David Howell-Parimarjan Negi was a draw, but another unusual continuation in a similar variation caught my eye. Again we had a 6.Ne5 Slav, but this time Black played 6...Nbd7. That's also a main line, but after 7.Nxc4 Qc7 White eschewed 8.g3 and played the unusual 8.Qd2. Blocking the Bc1 is not normal strategy, of course, but the point is prophylactic. After 8.g3 Black plays 8...e5, but after 8.Qd2 e5? 9.dxe5 Nxe5 White has 10.Qf4, winning a piece. (E.g. 10...Nfd7 11.Qxf5 Nxc4 12.Qe4+ followed by 13.f4 after either knight interposition.) The next moves were funny as well: Black played 8...Be6, blocking the e-pawn, and White replied with 9.e3, shutting in both queen and bishop.

    Still one more unusual opening: Anna Muzychuk-Varuzhan Akobian went 1.e4 d6 2.Nc3 Nf6 3.f4, and White achieved a better position, too, though the game wound up drawn. On the other end of the spectrum, Naiditsch-So was a 111-move draw in a rook and h-pawn vs. bishop and h-pawn ending. So knew how to defend it (one basic error to avoid is to keep the king near the queening square - that allows game-winning zugzwangs, as we saw in Kramnik-Ponomariov from the Tal Memorial back in November.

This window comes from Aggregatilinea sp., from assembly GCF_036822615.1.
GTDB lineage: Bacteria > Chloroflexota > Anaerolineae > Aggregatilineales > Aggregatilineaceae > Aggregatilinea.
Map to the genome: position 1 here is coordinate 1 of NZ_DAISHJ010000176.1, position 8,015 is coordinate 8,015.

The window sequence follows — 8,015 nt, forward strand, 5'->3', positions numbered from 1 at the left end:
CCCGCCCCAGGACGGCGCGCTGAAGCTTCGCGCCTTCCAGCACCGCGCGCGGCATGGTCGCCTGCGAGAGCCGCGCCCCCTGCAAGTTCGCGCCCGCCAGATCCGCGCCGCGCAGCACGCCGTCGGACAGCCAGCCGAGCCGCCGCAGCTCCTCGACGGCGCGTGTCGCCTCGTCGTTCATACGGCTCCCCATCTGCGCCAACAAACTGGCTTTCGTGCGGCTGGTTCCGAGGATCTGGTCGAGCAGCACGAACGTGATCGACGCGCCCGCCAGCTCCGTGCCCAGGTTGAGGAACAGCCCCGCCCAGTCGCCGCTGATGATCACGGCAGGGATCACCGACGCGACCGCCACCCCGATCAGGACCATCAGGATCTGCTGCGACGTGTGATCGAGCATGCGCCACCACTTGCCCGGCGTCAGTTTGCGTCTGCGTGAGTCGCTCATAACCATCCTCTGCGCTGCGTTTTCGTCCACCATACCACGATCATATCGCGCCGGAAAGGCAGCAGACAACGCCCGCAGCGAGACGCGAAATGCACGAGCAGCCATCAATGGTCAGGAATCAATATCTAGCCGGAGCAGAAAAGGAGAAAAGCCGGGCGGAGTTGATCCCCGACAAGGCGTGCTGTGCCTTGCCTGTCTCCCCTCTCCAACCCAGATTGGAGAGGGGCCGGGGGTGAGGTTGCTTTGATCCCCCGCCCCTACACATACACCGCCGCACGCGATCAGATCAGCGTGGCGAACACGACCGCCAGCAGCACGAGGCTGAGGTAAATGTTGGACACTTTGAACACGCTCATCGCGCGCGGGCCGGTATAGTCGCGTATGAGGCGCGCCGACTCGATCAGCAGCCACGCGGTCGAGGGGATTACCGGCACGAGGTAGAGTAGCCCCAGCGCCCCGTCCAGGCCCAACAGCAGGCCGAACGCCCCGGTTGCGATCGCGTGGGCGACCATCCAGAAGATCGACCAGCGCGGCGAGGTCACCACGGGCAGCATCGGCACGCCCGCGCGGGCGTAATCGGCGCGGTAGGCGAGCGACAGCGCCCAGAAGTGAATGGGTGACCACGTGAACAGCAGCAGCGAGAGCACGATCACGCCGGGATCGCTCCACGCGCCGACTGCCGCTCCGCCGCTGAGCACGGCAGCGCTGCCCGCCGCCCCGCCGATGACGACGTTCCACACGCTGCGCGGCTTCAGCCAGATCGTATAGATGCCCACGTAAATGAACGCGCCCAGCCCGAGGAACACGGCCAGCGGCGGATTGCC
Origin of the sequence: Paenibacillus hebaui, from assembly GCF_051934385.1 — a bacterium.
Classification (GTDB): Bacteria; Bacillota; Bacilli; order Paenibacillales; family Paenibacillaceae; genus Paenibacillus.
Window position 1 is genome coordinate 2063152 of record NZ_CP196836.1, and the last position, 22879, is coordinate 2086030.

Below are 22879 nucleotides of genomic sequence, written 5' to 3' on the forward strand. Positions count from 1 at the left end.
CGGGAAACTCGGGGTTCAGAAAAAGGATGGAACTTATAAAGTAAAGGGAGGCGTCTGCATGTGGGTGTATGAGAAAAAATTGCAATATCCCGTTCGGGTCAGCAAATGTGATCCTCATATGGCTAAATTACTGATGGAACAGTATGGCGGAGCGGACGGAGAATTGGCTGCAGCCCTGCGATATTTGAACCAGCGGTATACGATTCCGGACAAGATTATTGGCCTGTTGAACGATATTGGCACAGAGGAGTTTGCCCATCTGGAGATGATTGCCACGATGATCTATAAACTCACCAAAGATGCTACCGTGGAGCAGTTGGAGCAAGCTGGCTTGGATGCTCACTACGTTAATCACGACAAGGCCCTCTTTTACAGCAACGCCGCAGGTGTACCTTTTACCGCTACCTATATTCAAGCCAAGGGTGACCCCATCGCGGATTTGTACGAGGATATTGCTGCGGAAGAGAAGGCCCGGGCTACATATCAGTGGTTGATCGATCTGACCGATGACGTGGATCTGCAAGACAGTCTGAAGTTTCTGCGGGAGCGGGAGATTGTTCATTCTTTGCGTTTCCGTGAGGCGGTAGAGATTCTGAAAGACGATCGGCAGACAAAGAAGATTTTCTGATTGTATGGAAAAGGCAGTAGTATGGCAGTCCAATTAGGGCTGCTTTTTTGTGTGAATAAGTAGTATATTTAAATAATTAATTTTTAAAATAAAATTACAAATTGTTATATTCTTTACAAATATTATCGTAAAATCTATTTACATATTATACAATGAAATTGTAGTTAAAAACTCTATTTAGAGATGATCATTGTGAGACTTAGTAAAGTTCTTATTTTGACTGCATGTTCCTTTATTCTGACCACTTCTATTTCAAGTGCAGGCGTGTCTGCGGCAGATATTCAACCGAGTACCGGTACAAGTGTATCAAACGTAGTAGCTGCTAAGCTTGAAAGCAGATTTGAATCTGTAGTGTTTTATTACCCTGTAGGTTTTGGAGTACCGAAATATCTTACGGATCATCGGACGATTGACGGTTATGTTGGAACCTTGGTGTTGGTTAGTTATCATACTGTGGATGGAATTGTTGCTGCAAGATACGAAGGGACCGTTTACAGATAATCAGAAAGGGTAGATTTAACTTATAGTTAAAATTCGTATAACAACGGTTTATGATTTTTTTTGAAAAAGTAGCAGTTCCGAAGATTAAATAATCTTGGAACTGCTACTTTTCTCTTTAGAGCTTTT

In the C (for children's?)-group, the winners were Robson, Grandelius, Li Chao and Vocaturo. It's the weakest group, by rating, but year after year it seems to have the longest and hardest-fought games. So although I don't intend to say much about it, I certainly encourage my readers to keep an eye out for their games, both live and after the fact.